Down-to-Earth Design

Home &
upgr ades
Sustainability and luxury don’t have to be at odds.
By Mallory M c CREARY
Keeping track of which woods are
fast growing, which countries support fairlabor practices, and which companies reuse
and recycle can be a full-time job when
trying to go green in home design. That’s
why reading labels is so important, says
Maureen Fisher, who, along with business
partner Joan Vaccaro, established Design
in Real Life ( in
Calabasas last year. The duo focus on stocking sustainable products that look good and
are thorough in their labeling, telling customers what the materials are, who made
the product, and where it originated.
Though “committed to living working
green” (one of their mottos), the pair
approach their practice with a friendlier
vision. “We know people aren’t perfect,”
Fisher says. “To proselytize and say that
everything should be green isn’t us.” She
points to the importance of sustainability
and conscious choices when buying: For
example, one set of luxury cotton sheets
can last longer and be gentler to the earth
overall than buying multiple sets of
cheaper sheets that will need
to be thrown away.
“We feel that [going green] is
becoming a part of our culture,”
Fisher says. “[In 10 years] I don’t
think people are going to have to
choose. Most products will incorporate
much more sustainability.”
Design in Real Life is a retail store
and an online shop, but it strives to be
a community. Monthly classes on home
design agendas (as varied as controlling
clutter and choosing paint color) gather
a maximum of 10 people for a discussion
focusing on specific issues the attendees
want to solve. Upcoming seminars
tackle window treatments (April 19)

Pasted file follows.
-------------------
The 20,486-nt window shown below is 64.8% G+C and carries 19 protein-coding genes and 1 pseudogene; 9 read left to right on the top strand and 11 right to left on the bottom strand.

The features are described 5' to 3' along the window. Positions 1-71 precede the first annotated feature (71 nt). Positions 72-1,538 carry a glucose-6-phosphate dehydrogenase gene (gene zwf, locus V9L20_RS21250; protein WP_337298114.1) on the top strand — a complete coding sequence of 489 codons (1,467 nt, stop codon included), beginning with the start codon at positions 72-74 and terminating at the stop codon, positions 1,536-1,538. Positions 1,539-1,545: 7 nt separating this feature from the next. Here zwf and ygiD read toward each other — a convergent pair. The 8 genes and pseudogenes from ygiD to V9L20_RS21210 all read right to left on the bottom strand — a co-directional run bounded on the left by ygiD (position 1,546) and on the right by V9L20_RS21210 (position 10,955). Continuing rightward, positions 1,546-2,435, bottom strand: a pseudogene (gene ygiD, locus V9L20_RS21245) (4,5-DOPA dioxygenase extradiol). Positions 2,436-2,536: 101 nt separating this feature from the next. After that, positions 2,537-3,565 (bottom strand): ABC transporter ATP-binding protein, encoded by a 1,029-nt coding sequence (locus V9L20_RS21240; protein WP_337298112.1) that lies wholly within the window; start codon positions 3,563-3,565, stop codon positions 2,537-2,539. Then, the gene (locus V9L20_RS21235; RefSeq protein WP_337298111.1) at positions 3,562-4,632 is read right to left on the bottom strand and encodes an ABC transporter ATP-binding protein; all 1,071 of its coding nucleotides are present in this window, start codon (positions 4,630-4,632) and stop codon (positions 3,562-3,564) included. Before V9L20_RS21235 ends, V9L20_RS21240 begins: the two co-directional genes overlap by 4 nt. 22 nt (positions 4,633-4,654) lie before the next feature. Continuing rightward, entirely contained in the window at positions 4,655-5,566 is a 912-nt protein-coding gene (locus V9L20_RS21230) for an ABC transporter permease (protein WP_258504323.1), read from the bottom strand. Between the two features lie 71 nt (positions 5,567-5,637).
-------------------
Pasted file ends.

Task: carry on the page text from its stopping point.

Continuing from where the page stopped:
and creating outdoor rooms (May 10).
Customers can make an appointment for
a free consultation at the “design bar” to
solve personal design challenges—green
or not—and get insight into how the
design process works.
“We offer access to the best in design,”
Fisher says. “We wanted people to be able
to have wonderful things and have people
look at their world in different ways. Your
environment has a huge effect on you.”
Pro Picks
“We’re the only people outside of Cisco
stores in LA to carry Cisco Brothers
furniture,” Fisher says, adding that the
company uses sustainable wood, waterbased glues, natural latex and down, and
vegetable-dyed fabrics in their furniture.
Cisco Brothers BETULA CHAISE (below left;
starting from $1,835) and REINA CHAIR
(above; starting from $1,075); Design in
Real Life, Calabasas,
Natural JUTE TASSELS ($75 each) are
handmade with vintage pearls and
recycled gold thread; Design in Real
Life, Calabasas, >
48 a p r i l 2 0 1 2 805living.COM
upgr ades
Editor’s Picks
1. Stone Forest DROP-IN BAMBOO
SINK from the modular Sync
series ($940); Santa Barbara
Plumbing Supplies, 805-9655291; or
($1,525) from Dovetail Furniture
is made from reclaimed
elm with a smoked-wood
finish; Vintage Villa Home
Collection, Westlake Village,
3. Sustainably harvested
per square foot) replicates the
distressed patina of reclaimed
barn wood and also uses a plantbased, low-VOC, preservativefree finish; Reed Floors,
50 a p r i l 2 0 1 2 805living.COM
4. It’s the mix of recycled
glass and natural marble
and limestone that create
dimension and interest in the
($71 per square foot); Canyon
Tile & Stone, Agoura Hills,
5. KIREI BOARD ($10–$14 per
square foot) is made from
reclaimed sorghum straw that
would otherwise be burned or
thrown away and no-addedurea formaldehyde adhesive.
The boards can be used for
custom cabinetry, casework, and
furniture, as in the headboard
display shown here; Ecologic
Life, Ventura, ecologiclife.
com; or LivinGreen, Santa
Barbara, 